13 January 16

Ports America to manage on-dock rail at Seagirt

Ports America and CSX Intermodal Terminals have announced an agreement for Ports America to take over the on-dock rail operation at the Seagirt terminal in Baltimore.

The new agreement transfers operational responsibility for the intermodal container service at the port from CSX Intermodal Terminals to Ports America Chesapeake, “consolidating management of the operation and enhancing service through Ports America’s on-dock handling and operational expertise” the parties said in a statement. The agreement will “immediately enhance the competitiveness of the Port of Baltimore and position it to capture additional freight business through more efficient service” they added.
“With the expansion of the Panama Canal, we see tremendous growth opportunities at the Port of Baltimore,” said Ports America CEO and President Michael Hassing. “Having direct on-dock access to rail service is a significant competitive differentiator for the Port of Baltimore, enhancing its attractiveness as one of only three East Coast ports equipped to handle super-post-Panamax ships, which will expand our ability to attract new freight.”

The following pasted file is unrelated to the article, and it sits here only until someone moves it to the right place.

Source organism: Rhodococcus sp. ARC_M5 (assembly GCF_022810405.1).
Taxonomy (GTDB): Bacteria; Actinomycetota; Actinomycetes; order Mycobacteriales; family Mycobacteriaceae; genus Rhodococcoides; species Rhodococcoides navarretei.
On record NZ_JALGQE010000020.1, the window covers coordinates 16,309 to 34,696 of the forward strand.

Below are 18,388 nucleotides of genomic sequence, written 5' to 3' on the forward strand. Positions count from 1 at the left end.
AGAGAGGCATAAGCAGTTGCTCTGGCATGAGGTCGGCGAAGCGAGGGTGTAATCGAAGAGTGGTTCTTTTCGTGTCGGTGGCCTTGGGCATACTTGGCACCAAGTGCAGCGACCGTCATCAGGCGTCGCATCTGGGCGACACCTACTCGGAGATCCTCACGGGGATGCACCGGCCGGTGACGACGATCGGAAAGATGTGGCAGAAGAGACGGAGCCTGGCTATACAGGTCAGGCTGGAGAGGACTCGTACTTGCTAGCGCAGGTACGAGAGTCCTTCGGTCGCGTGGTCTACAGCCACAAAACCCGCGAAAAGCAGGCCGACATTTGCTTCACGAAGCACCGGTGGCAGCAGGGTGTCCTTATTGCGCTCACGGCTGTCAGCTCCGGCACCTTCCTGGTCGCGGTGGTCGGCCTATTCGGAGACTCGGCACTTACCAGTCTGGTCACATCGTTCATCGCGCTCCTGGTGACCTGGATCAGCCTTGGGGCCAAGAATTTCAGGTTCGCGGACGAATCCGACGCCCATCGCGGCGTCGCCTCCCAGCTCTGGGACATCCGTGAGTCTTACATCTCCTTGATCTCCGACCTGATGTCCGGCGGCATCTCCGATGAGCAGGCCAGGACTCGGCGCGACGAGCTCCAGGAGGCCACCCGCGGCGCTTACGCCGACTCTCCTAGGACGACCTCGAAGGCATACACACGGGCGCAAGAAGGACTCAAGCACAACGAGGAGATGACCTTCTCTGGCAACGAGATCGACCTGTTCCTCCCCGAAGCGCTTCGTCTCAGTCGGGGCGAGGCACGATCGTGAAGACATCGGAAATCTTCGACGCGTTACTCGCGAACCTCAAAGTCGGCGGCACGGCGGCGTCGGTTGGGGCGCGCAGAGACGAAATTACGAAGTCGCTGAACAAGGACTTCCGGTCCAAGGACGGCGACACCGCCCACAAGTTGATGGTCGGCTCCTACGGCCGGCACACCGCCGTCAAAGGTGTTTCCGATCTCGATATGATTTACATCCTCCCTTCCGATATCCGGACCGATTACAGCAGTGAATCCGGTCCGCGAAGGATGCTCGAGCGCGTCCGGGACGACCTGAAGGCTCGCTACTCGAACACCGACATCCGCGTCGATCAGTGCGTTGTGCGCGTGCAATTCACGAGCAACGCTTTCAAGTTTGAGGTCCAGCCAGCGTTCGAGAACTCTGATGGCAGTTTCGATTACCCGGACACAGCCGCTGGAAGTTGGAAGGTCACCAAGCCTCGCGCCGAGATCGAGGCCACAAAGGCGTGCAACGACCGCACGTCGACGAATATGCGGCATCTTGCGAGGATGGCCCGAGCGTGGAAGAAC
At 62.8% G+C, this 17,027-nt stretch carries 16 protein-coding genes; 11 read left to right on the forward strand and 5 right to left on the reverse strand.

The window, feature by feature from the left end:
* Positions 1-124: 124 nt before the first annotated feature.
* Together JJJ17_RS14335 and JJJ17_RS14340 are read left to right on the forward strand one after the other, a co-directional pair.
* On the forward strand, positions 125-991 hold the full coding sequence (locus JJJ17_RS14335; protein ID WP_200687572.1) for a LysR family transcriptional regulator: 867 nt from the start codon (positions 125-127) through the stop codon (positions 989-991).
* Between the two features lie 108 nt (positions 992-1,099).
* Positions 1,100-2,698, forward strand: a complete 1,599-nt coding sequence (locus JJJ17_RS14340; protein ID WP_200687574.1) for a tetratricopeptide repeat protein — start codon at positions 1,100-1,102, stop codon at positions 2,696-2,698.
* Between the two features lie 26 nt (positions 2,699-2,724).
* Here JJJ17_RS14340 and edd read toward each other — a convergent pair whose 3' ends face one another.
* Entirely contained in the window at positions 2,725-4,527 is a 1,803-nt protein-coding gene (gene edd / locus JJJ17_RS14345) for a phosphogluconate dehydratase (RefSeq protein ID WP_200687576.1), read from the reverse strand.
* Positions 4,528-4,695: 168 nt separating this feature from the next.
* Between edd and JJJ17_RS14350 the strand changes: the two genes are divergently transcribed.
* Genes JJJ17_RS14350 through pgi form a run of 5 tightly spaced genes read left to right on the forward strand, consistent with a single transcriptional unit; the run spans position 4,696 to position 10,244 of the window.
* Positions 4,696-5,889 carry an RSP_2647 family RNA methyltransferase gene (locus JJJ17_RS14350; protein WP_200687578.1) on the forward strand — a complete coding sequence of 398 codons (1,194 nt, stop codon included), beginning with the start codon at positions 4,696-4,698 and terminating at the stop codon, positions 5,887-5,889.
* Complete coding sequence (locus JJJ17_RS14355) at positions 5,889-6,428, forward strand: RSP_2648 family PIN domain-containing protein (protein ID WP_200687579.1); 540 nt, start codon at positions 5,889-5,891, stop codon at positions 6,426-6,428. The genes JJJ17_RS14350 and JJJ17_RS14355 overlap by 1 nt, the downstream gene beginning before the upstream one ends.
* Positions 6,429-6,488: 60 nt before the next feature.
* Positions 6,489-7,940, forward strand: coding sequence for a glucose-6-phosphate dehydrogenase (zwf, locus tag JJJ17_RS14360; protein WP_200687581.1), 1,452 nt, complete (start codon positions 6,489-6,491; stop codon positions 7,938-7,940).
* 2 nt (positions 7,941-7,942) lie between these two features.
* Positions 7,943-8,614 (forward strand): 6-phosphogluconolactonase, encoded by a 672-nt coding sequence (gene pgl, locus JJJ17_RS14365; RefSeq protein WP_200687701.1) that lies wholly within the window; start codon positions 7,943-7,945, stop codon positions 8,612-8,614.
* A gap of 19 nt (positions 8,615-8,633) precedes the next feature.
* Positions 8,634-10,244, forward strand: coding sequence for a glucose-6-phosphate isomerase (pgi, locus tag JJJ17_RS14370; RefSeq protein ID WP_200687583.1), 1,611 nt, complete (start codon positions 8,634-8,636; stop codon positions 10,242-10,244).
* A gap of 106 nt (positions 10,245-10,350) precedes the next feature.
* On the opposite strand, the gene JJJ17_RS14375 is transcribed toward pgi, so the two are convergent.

“CSX remains committed to working with the port, the state and the city to support the continued growth of intermodal freight movements and to connect Maryland businesses and consumers to new markets in the Midwest and the south via CSX’s extensive rail network,” said CSX Intermodal Terminals President Wilby Whitt. “Our agreement with Ports America will ensure that the port’s needs are continually met today and in the future.”
Ports America took over Seagirt in 2010 under a public private partnership. The terminal now features a berth with 50ft draught and four super post panamax cranes. On-dock rail is a further improvement, eliminating the need to move rail operations to a new off-dock facility.
Executive Director of the Maryland Port Administration Jim White stated, “This agreement between CSX and Ports America Chesapeake is the first step in creating a business model that will work long term. It provides the frequency needed and its on-dock where it belongs. This also will help us become more competitive with attracting discretionary cargo destined for the Midwest.”
Source: World Cargo News